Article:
Recognition from our peers is indeed a fine honor, and you have given me, as president, generous return for those contributions I have made, especially as I compare them to those of other members of this Society during the past 27 years. In some instances, this office has been filled by persons who have given unusual services. Since I remain in your debt for this position, I shall try to bring you information that to some will be new, and to others will offer a perspective for better understanding of the contributions being made contemporarily.
In the course of public service, election to office is recognition that can be obtained by various programmed campaigns by politicians. Usually, prior records of service and accomplishment are factors, but agile use of the techniques of publicity is helpful. There are elements of this in the elected offices in professional societies. Popularity, personality, and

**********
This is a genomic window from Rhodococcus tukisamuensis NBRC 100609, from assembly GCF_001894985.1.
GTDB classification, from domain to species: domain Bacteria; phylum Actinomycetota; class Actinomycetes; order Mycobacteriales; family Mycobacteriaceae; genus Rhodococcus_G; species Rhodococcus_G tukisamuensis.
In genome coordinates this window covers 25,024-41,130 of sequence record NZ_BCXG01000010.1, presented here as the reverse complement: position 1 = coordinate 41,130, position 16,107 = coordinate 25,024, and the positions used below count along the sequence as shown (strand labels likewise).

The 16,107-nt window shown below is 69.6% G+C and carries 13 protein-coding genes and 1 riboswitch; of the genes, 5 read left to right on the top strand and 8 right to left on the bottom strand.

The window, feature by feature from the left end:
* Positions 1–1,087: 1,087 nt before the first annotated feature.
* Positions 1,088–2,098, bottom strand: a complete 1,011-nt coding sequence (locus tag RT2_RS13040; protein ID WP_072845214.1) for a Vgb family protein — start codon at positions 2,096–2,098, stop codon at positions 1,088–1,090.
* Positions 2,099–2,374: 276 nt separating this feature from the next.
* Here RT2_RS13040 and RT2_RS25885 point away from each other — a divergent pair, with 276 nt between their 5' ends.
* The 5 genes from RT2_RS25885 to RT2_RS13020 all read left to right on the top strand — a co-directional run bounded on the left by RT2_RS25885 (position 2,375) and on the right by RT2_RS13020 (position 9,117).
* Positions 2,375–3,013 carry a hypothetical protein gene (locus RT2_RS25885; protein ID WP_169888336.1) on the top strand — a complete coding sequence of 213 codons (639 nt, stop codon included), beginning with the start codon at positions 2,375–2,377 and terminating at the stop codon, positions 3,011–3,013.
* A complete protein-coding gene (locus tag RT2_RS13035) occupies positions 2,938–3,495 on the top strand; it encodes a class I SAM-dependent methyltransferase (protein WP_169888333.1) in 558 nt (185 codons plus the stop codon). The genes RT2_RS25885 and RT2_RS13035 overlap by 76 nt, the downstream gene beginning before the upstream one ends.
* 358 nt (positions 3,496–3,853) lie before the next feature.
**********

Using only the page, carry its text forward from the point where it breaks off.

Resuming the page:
William S. Blakemore. Recognition. Arch Surg. 1979;114(11):1211–1218. doi:10.1001/archsurg.1979.01370350013001